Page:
Piezo pigment prints, 2003
Images: 5 x 6-5/8 inches
(12.7 x 16.83 cm)
Framed: 29-5/8 x 23-5/8 x 2 inches
(75.25 x 60.01 x 5.08 cm)
Silton’s work has engaged the politics of identity since the early nineties, but she has often done so in ways that intentionally defy categorization and attempt to subvert human impulses to classify. In earlier series such as Self-Portraits (1995), Aviate (1998–2000), and this series, Twisters (2003), she used motion, or the implication of velocity, as a strategy to represent the mutable, shape-shifting self.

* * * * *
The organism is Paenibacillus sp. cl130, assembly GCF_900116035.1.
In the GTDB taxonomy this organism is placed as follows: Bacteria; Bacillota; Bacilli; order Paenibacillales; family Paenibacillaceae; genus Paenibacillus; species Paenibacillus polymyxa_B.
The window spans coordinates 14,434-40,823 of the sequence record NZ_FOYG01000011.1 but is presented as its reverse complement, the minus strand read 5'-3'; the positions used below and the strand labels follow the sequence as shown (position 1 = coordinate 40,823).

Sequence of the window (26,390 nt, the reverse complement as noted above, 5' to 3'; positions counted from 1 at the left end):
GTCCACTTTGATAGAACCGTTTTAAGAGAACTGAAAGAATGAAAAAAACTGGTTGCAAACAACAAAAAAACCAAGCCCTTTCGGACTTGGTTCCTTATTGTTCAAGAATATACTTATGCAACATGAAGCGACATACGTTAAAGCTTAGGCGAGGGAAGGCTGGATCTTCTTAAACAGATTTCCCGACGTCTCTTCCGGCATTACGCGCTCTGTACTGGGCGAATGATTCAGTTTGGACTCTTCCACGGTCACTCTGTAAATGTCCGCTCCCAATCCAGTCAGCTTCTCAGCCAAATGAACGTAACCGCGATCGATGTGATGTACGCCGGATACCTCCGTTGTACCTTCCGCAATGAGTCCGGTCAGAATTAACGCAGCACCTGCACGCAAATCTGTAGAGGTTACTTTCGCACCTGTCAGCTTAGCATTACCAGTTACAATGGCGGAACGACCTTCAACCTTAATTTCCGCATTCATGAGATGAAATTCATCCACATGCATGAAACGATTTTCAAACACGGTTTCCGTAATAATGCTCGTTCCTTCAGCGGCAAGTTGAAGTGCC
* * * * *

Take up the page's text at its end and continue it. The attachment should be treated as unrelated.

The images comprising Twisters are culled originally from relationships the artist developed online with several storm chasers. In the documentation of the tornados, there is the presumption of control; chasing the storm is an action which speaks both to a sense of thrill as well as the desire, in some sense, to capture it. Such documentation also speaks to the precariousness of subjectivity given the constantly shifting nature of a tornado. Silton started with color slides provided by the storm chasers. The original images—completely unaestheticized and shot on the run under pre-digital photographic conditions—were then digitized and rendered by Silton in black and white. The resulting images are intentionally ambiguous and erotic. In her reinterpretation of these shifting subjects, Silton plays with mutability—of nature, of body, of medium—challenging our assumptions about what we see and what we know. For the artist, the indeterminacy of a subject in constant motion renders meaning as fluid.